We haven’t talked about this in a while here, and probably with good reason. Once I saw the birth certificate and newspaper clipping showing our current president was born in a hospital in Hawaii it seemed pretty clear to me that Barack Obama was qualified at birth to run for president once he turned 35.
But others who continue to fight this battle want clarity on what it means to be a “natural born citizen.” Tracy A. Fair is one of those, and in a press release which follows this post she makes the case that the Supreme Court needs to define it. She’s using that question to challenge the presidential candidacies of Florida Sen. Marco Rubio, Texas Sen. Ted Cruz and Louisiana Gov. Bobby Jindal.
Some years ago there was talk of revisiting the whole requirement about being born here to qualify as president. This was when some people were seriously talking about Arnold Schwarzenegger as a presidential candidate.
What do you think? Is this requirement outdated? Should there be other requirements in place instead?
We all have a lot to be grateful for here. By “here” I mean whatever you want it to mean.
On Sunday I got to do something that comes as a benefit of doing this job. There was no particular news value to going to watch Air Force One land in Seattle and to see the President Barack Obama come off the plane. My attendance at the event probably didn’t add anything special for the people of Kitsap County who I write for. Joel Connelly of the Seattle P-I and Jim Brunner of the Seattle Times will be writing the local stuff for the Seattle market, telling what they can about President Obama’s visit. All I got to do was go out and film his arrival. In fact, by the time you read this he will probably have already left.
So why did I go?
Because I can.
I’m a sort of political geek. I’m not the best at poly sci trivia or guessing from one strategy to the next, but there’s something about governance and the quest for it that intrigues me. And when you’re the kind of political nerd I am, being able to see a president is akin to owning a Ken Griffey rookie card.
On Friday I got an email inviting me to go attend the president’s arrival. I usually ignore those things, for the reasons above. There is nothing for Kitsap County residents that I can necessarily get at one of those events. That was especially true today, because he wasn’t even greeted by anyone local, not even Gov. Jay Inslee, whose permanent home is on Bainbridge Island. U.S. Rep. Derek Kilmer, our congressman, wasn’t there either. For $16,000 you might have been able to go see him speak at a couple of wealthy Democrats’ homes over on the other side of the water.
For reasons I still haven’t processed when I got this email I decided to ask my bosses if I could go. I got the OK and sent my RSVP.
There is some rationale for making the trek that does have some bearing on residents of Kitsap County. I make the case that most residents of Washington don’t have any less access to the information they want and need than I do. We reporters learn how to get at information quicker, but generally you have just as much right to see it as we do.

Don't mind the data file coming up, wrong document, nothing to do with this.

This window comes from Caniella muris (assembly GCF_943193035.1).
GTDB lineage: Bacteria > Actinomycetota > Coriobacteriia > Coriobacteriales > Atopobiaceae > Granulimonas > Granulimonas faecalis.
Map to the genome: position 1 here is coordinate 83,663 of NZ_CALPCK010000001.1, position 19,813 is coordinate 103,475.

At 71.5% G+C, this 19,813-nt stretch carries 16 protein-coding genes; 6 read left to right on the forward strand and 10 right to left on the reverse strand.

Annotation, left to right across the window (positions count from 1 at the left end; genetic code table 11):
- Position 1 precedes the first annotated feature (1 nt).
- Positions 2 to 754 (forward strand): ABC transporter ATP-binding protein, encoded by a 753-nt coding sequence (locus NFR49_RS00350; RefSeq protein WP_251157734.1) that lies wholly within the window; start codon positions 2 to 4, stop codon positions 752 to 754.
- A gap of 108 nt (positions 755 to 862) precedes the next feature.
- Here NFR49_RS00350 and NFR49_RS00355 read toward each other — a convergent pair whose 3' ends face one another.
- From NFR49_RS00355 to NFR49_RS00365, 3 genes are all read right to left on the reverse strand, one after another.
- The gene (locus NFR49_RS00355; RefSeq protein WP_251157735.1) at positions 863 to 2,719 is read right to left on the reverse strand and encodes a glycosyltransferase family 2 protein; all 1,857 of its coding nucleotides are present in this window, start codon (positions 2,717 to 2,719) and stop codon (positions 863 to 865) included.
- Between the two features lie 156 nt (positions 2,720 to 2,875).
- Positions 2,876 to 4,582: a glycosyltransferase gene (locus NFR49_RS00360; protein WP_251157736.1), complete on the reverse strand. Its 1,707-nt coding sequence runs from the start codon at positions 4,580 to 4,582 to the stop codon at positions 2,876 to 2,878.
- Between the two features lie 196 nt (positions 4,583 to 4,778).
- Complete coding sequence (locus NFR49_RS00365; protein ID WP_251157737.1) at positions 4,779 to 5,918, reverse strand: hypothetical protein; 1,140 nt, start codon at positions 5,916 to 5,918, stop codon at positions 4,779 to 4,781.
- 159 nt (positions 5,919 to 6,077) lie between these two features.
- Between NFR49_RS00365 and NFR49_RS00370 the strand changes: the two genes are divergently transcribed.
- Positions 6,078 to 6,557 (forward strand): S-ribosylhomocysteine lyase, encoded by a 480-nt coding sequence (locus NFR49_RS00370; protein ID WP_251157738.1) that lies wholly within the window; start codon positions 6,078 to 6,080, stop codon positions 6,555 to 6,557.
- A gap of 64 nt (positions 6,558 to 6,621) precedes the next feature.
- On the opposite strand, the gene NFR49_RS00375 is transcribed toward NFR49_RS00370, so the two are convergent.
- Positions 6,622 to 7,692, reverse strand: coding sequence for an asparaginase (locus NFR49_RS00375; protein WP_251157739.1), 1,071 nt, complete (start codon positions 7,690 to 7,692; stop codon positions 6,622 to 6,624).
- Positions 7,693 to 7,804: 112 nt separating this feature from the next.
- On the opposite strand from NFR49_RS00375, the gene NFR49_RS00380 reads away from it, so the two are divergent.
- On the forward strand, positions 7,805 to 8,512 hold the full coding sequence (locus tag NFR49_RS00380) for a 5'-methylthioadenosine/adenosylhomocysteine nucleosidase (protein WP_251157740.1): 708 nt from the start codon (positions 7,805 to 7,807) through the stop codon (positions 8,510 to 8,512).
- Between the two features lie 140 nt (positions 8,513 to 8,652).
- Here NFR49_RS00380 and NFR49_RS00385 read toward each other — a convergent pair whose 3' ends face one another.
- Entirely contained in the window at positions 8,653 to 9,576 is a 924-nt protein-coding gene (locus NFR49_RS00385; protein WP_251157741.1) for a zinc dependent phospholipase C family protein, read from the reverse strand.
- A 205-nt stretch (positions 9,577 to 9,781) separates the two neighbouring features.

This, however, was not a public event. They invited media. And I have a hunch that there are a few hundred people in Kitsap County who if given the opportunity to go do something as simple as I did, filming the arrival of the president, would jump at it. Furthermore, they might even be upset at the likes of me for continually ignoring those invites. So to some degree, some of what I did today was for them.
Don’t accuse me of overstating that. I went for my own benefit. Before Sunday I had seen three candidates who would become president, but never an actual president (Unless you count kind of seeing Ronald Reagan through the windows of his limousine on a dark night). Well, now that I went on Sunday, I can no longer say that. It was kind of important to me. I’m nerdy that way. As we approach Thanksgiving on Thursday, I’m thankful that I now have had the opportunity I had today, that we live in a place where this privilege exists and that I have the job that I do.
Real Clear Politics posted a column attempting to answer “How ‘Lawless’ is Obama?” It’s a cry conservatives have made about the president’s suspending the employer mandate for a year, some of his recess appointments and other executive actions.
The Seattle Times has a story about the state’s ad blitz on the health care exchange.
A story in The New Republic is provocatively titled, “The GOP Plan to Crush Silicon Valley,” and in it the author makes the case:
“Many people still cling to the idea that government is, without exception, a drag upon the private economy. Conservatives ‘know that when it comes to economic progress,’ Arthur Brooks, the president of the American Enterprise Institute, wrote last year in National Review, ‘the best government philosophy is one that starts every day with the question, ‘What can we do today to get out of Americans’ way?’ ‘ They imagine the United States as a land of plucky inventor-entrepreneurs (‘We built it!’ they cry) who work out of garages and depend solely on their wits. The problem is that this vision of American inventiveness is pure myth.